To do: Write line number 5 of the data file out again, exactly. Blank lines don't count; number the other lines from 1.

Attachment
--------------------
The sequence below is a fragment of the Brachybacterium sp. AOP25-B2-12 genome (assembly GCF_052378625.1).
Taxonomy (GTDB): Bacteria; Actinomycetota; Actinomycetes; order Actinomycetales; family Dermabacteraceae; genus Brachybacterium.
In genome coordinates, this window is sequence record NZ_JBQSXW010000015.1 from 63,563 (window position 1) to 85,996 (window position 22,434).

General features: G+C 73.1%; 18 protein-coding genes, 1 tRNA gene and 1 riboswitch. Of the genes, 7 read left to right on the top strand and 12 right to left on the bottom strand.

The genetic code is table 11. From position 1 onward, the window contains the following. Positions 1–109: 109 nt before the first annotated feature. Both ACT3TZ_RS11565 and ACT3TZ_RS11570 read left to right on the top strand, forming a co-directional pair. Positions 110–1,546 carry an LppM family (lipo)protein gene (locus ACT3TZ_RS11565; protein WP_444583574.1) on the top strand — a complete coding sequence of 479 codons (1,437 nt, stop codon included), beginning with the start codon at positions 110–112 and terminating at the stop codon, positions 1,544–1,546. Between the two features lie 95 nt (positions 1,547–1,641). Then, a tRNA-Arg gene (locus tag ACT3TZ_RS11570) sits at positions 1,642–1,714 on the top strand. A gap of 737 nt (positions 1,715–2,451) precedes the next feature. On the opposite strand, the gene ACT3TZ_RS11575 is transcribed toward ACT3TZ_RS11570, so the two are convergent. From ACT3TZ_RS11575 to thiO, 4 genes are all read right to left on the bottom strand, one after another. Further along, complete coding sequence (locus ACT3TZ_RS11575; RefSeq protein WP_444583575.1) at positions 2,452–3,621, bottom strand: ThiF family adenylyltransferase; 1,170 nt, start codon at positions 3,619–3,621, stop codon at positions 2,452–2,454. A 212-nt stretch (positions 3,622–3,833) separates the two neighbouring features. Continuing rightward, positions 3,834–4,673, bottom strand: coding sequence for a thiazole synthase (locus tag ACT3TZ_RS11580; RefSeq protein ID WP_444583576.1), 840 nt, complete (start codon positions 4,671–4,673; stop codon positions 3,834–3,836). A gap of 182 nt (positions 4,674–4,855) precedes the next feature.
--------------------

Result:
The genetic code is table 11. From position 1 onward, the window contains the following. Positions 1–109: 109 nt before the first annotated feature. Both ACT3TZ_RS11565 and ACT3TZ_RS11570 read left to right on the top strand, forming a co-directional pair. Positions 110–1,546 carry an LppM family (lipo)protein gene (locus ACT3TZ_RS11565; protein WP_444583574.1) on the top strand — a complete coding sequence of 479 codons (1,437 nt, stop codon included), beginning with the start codon at positions 110–112 and terminating at the stop codon, positions 1,544–1,546. Between the two features lie 95 nt (positions 1,547–1,641). Then, a tRNA-Arg gene (locus tag ACT3TZ_RS11570) sits at positions 1,642–1,714 on the top strand. A gap of 737 nt (positions 1,715–2,451) precedes the next feature. On the opposite strand, the gene ACT3TZ_RS11575 is transcribed toward ACT3TZ_RS11570, so the two are convergent. From ACT3TZ_RS11575 to thiO, 4 genes are all read right to left on the bottom strand, one after another. Further along, complete coding sequence (locus ACT3TZ_RS11575; RefSeq protein WP_444583575.1) at positions 2,452–3,621, bottom strand: ThiF family adenylyltransferase; 1,170 nt, start codon at positions 3,619–3,621, stop codon at positions 2,452–2,454. A 212-nt stretch (positions 3,622–3,833) separates the two neighbouring features. Continuing rightward, positions 3,834–4,673, bottom strand: coding sequence for a thiazole synthase (locus tag ACT3TZ_RS11580; RefSeq protein ID WP_444583576.1), 840 nt, complete (start codon positions 4,671–4,673; stop codon positions 3,834–3,836). A gap of 182 nt (positions 4,674–4,855) precedes the next feature.